What I Mean When I Say

I’m Not Materialistic (Am I?)

“I’m not materialistic” I say, as I grab a little knick-knack off the shelf at Goodwill. I’m not materialistic I think as I buy more and more things over time, participate in capitalism, and eagerly await the arrival of new things whether it’s clothes, car parts, or exercise equipment.

But I can still say I’m not materialistic.

Why? Why can I like material objects but also not be materialistic?

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I like to think that we live in a kind of era of duality, a world that juxtaposes itself. On the one hand, we have extreme minimalism coming to the surface. We have folks who are living very low impact lifestyles and keeping very little to their name. Some people even live life without furniture. And this isn’t too shocking anymore especially as we’ve seen a rise in minimalist styles in the last ten to fifteen years.

On the other hand, because of our capitalist society and our tendency to like to keep things around us, many of us have piles and piles of things. Books, jewelry, random stuff littered around our homes. Symbols of our life, memories, people we’ve lost or people we love fill our homes. We might even have full closets of clothes, shoes, and Christmas decorations.

But what about the people in the middle?

Well, I don’t think we’re all too big on acknowledging people in the middle. It’s not fun. It’s not juicy. It doesn’t excite us. But most of us fall into that category.

But let’s get back into it.

I love getting a gift if I need it or if it’s been something I’ve been excited about. I love buying new things. But do I obsess over it? Do I constantly search for new things to buy? Do I hoard things? No.

What we think of when we think of materialistic, we think of a lot of nasty stereotypes and women. And that’s not great.

Materialistic means that we are obsessed, obsessed, with material things over intellectual, spiritual, or philosophical things. Being obsessed with money is another sign too. So, we have a fixation on possessions and money and a lack of care around intellectual, spiritual, and personal things. Does that sound like someone buying new clothes?

So do I like things? Absolutely. Do I like them more than the pursuit of a better me? A good session of some quality introspection? Hours of exercise, reading, studying, or writing? No. I do not.

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It isn’t that minimalism is bad, it’s that our obsession with condemning buying things is. We often confuse vanity for materialism and we confuse the both of them with normal behaviors.

There’s nothing wrong with buying things. It’s good to like things! If you want to own something or even develop a collection of something, go for it! But recognize that this isn’t materialism or vanity at all. It only becomes that when it’s your identity.

When you items become your identity, there’s a problem. When you have an obsession with acquiring more just to acquire more, there’s a problem.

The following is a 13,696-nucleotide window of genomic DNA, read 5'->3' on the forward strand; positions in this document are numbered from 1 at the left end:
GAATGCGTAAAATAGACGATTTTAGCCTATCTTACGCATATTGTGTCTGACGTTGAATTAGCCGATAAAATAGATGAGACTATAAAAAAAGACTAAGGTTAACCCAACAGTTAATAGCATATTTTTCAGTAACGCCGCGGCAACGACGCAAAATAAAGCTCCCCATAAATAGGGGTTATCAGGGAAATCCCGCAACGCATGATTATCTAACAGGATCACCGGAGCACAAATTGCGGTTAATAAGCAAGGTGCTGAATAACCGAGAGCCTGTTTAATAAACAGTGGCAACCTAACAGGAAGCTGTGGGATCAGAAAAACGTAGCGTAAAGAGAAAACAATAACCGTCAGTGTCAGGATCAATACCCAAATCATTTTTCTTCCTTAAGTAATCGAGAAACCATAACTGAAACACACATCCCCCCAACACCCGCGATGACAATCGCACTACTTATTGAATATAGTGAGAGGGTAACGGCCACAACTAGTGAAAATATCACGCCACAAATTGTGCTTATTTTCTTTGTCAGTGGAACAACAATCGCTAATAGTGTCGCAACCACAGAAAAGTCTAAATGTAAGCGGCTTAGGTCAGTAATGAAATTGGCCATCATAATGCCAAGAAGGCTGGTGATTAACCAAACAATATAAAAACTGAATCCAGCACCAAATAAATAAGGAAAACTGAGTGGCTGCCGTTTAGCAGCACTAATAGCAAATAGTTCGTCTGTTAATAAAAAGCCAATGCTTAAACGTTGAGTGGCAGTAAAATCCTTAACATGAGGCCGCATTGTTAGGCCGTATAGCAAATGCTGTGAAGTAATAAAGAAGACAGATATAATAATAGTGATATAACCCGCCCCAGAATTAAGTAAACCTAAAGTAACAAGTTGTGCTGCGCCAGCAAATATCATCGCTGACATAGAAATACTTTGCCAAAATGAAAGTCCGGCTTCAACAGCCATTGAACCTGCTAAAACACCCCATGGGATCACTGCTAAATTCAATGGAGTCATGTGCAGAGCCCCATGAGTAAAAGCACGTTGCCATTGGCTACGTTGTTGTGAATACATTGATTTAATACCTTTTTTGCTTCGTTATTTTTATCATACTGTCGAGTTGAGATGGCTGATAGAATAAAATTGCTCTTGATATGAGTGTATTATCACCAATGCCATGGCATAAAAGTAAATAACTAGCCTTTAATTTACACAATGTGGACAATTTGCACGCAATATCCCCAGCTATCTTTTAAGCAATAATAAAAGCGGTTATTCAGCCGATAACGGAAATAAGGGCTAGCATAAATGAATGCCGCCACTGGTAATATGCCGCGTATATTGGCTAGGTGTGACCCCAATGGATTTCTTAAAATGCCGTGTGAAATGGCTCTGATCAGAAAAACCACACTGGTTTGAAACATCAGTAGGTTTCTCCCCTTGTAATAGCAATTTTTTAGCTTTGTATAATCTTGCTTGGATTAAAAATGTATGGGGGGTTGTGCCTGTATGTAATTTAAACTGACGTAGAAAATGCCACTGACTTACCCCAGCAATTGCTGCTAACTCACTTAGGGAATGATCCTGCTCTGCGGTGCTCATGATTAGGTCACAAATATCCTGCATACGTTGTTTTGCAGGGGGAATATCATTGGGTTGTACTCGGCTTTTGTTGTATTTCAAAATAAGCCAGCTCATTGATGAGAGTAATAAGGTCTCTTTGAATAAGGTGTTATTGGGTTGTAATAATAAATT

But when I say I’m not materialistic, I mean that I’m in a healthy middleground.

Every few months, I go through my things and give away what I won’t use anymore. I’ll donate the clothes that might not fit right or that I like the least. Things that are really old get turned into rags. Trust me, if you go through your whole house with the idea of purging stuff you don’t use/need every few months you will continue to find things.

Now, the second part of this is that yes, I do like to buy things. I think like most people tend to. But I like to buy things that better me. Exercise gear. Whether it’s a yoga wheel or leggings to run in or maybe even a gym membership, I buy things to better me. To make me work. To help me focus on what is important to me.

But I also own a lot of “extra” things. Typewriters, fountain pens, a sports car. Does this make me materialistic?

Still no.

And this time instead of me focusing on the definition of materialistic, I’m going to focus on our reaction to other’s perceived wealth.

Our judgment of others and our quickness to jump to “you’re so materialistic” has to come from somewhere. Maybe one of those places is jealousy. If I’m jealous of someone and their possessions, it would make sense that I would attack what they have by claiming they’re materialistic. It completely undercuts the work a person did and the personality of a person.

I’ll say it again, we can buy things, own things, and not be materialistic.

It’s more important that we realize we may be too quick to judge others. Let’s be a little kinder and realize that it’s not our business to judge what people buy or spend their money on. We can’t understand everyone we meet and to make a sweeping assumption about their character based on spending tendencies is not fair.

Should we then, chill a little?

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Yes, we should. We should take the pressure off others and take it off ourselves. Yes, it is easy to call someone materialistic but it isn’t honest. Why are we judging? Why are we pointing the finger? Why do we feel the need to do that?

Instead of vocalizing when you think someone is materialistic, think about why you think that and what good it would even do to share your thoughts with the other person. We live in a capitalist society, yes but that doesn’t mean that we are all so materialistic. It doesn’t mean that if we have things we are materialistic. It just means we aren’t a minimalist.

So for one final time, it’s fine to buy things. Don’t concern yourself too much with how others will think of you and as another person, don’t concern yourself with judging and thinking of others so much.

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